This trial has been completed.

Conditions physiologic monitoring, alarms
Treatment altered alarm settings
Sponsor Johns Hopkins University
Start date April 2013
End date May 2013
Trial size 22 participants
Trial identifier NCT02041858, NA_00079765


Alarm fatigue, a lack of response to an alarm due to desensitization, is a national problem. The problem of alarm desensitization is multifaceted and is related to a high false alarm rate, poor positive predictive value, lack of alarm standardization and the large number of medical devices with built in alarms in use today. Cardiac monitor alarms are intended to notify the healthcare practitioner that a clinical crisis is imminent. However, hundreds of physiologic monitor alarms occur on monitored units each day. As a result, practitioners are highly vulnerable to alarm fatigue which has resulted in serious harm to patients and death due to staff inattention from alarm signal desensitization. Research indicates that 80-99.4% of monitor alarms are false or clinically insignificant. Alarm hazards is the number one medical device technology hazard of 2012 and has been listed by ECRI (Emergency Care Research Institute) among the top 3 medical device hazards for the past three years (ECRI, 2011). Delivering actionable alarm information to care providers is challenging given the significant number of false alarms.

Ideally, alarms should activate for events in greatest need of clinical attention without increasing the risk of adverse patient outcomes. This is not the case with current monitoring technology which is designed for high sensitivity and low specificity. Practitioners must use clinical intuition for determining how conservatively alarms should be set to be most useful. There is no research evidence to support how best to set alarms without affecting patient outcomes.

Quality improvement studies performed at The Johns Hopkins Hospital have demonstrated that the frequency of alarm signals can be reduced by more than 50% through an altered set of alarm parameters. This reduction in alarm signals has lead to an increase awareness of alarms that do occur as well as create a quieter, healing environment for patients. Although this change was not associated with a "noticeable" increase in adverse patient events, this important outcome was not rigorously studied.

The specific aims of this pilot study is to determine if decreasing the number of alarms by using an altered set of alarm parameters has an effect on patient outcomes in an intensive care unit.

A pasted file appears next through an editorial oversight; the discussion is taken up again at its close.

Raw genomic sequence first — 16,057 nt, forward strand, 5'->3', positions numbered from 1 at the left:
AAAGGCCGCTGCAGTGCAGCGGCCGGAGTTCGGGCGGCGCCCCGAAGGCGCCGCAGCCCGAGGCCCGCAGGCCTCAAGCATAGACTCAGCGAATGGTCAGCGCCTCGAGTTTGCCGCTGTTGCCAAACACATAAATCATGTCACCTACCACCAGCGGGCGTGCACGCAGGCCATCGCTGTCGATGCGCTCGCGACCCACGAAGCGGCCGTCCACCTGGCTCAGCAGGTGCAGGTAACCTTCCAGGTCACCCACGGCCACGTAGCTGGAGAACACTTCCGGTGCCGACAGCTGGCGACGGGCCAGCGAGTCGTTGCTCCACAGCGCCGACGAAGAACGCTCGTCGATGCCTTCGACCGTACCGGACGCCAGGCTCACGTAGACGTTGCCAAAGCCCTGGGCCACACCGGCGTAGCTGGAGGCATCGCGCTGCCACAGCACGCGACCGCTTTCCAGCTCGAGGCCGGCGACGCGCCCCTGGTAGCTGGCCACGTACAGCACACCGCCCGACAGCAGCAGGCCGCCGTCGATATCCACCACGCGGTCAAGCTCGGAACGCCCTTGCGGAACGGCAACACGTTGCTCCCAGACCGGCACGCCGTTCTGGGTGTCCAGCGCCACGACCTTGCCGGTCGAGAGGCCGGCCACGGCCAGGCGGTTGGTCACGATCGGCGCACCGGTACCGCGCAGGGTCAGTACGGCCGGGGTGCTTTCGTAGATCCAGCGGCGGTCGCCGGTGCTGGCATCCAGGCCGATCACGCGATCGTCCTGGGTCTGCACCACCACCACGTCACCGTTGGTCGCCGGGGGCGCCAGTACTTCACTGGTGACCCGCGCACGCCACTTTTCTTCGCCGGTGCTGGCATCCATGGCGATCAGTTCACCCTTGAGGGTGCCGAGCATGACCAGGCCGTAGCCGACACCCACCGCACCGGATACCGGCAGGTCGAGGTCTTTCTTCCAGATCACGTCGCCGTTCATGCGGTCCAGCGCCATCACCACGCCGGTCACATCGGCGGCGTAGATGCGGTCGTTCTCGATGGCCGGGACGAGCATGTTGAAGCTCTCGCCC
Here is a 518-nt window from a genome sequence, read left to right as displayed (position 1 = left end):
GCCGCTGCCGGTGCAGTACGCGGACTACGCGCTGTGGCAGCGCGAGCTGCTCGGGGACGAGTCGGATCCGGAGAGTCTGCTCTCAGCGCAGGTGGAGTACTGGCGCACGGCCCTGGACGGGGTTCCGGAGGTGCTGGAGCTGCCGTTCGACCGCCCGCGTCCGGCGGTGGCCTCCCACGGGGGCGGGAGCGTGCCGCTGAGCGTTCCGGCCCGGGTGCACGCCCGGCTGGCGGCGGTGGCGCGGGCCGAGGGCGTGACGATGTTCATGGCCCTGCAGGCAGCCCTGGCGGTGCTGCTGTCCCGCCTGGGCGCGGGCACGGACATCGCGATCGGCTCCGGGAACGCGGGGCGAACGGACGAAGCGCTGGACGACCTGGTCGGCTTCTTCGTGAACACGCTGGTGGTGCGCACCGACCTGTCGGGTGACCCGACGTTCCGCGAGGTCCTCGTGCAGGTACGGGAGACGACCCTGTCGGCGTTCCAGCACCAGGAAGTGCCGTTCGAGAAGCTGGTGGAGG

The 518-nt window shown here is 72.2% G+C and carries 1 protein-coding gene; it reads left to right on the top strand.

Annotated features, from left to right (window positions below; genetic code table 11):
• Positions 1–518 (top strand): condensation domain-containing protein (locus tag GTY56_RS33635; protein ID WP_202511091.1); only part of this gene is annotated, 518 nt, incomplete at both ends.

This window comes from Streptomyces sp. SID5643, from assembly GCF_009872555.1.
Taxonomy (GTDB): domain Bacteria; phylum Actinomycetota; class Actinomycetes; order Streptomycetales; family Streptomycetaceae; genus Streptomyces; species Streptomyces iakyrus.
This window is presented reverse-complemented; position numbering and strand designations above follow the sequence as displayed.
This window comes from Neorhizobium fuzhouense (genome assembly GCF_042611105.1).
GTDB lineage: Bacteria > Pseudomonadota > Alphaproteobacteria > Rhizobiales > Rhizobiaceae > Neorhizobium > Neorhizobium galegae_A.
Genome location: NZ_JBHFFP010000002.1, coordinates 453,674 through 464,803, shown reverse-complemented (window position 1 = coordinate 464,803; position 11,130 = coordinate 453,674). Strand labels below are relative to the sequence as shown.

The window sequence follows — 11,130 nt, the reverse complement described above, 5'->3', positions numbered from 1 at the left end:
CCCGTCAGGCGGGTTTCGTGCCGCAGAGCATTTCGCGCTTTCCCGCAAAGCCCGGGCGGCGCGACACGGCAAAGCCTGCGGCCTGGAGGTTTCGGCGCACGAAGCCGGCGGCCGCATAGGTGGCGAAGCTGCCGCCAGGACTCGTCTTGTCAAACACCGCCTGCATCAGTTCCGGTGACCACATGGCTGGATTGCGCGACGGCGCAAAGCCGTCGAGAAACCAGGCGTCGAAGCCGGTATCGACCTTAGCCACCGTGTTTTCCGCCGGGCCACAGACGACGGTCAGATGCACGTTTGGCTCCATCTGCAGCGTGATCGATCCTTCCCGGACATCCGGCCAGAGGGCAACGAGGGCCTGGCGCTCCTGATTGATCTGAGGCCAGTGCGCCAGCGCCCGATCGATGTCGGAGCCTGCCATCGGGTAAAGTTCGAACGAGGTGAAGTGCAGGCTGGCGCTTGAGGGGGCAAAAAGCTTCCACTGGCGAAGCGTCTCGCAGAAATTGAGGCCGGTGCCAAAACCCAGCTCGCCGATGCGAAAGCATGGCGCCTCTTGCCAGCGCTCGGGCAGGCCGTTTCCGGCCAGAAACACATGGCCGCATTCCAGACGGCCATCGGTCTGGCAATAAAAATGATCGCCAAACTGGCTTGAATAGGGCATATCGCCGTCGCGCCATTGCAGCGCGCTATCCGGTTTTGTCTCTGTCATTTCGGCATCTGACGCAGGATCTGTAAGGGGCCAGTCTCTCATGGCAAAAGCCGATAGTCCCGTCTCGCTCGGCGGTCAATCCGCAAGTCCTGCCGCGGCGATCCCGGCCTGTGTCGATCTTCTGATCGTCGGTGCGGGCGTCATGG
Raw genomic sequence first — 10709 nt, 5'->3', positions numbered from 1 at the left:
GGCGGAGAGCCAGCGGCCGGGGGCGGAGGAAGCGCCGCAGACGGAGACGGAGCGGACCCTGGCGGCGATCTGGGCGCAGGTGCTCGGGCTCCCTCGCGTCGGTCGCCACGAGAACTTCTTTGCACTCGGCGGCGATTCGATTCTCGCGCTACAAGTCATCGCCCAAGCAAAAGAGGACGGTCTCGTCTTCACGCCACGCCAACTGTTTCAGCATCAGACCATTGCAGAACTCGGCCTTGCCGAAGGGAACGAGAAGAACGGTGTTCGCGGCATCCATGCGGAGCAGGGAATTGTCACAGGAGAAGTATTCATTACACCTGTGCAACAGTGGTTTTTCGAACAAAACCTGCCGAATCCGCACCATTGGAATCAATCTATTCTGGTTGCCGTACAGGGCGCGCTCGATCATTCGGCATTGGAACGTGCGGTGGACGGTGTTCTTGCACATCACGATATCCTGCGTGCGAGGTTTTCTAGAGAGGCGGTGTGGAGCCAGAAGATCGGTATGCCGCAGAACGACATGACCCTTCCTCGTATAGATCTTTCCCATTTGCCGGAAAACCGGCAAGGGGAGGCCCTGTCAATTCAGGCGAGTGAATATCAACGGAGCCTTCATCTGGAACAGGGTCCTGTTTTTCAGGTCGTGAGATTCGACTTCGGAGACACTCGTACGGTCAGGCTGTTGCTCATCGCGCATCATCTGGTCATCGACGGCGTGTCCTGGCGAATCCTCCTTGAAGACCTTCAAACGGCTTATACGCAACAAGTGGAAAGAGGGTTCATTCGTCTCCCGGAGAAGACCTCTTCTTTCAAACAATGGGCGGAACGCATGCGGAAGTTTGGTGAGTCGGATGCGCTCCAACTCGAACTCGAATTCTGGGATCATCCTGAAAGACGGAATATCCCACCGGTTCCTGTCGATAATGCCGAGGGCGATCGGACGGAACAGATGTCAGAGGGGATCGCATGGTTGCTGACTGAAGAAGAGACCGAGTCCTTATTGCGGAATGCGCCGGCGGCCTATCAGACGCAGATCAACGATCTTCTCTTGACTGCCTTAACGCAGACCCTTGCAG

This project may have a significant impact on patient safety. A decrease in noise at the bedside may result in less distraction to caregivers and may have a positive effect on patient recovery. It is expected that the altered set of monitor default parameters will result in a decrease in audible alarms without increasing clinically significant adverse patient events.

United States No locations recruiting
Other countries No locations recruiting

Study Design

Allocation randomized
Intervention model parallel assignment
Primary purpose treatment
Masking participant, care provider
(No Intervention)
Control arm with organizational-based alarm parameter settings
Altered set of alarm parameter settings.
altered alarm settings
An altered set of alarm parameter settings

Primary Outcomes

Clinically significant adverse events
time frame: 1 day

Secondary Outcomes

Alarm Signals
time frame: 1 day
Alarm-triggered interventions
time frame: 1 day

Eligibility Criteria

All participants of any age.

Inclusion Criteria: All patients who are in the Coronary Care Unit and able to provide consent during the collection time period will be considered for inclusion. This unit consists of adult patients with a primary cardiac etiology for their illness. The vast majority of these patients are either there for coronary artery disease or congestive heart failure. Exclusion Criteria: Patients who are unable to provide consent to participate

Additional Information

Official title Effect of Altered Alarm Settings on Patient Adverse Events and Alarm Signal Frequency: A Randomized Controlled Trial Feasibility Study
Principal investigator Julius C Pham, MD, PhD
Trial information was received from ClinicalTrials.gov and was last updated in March 2017.
Information provided to ClinicalTrials.gov by Johns Hopkins University.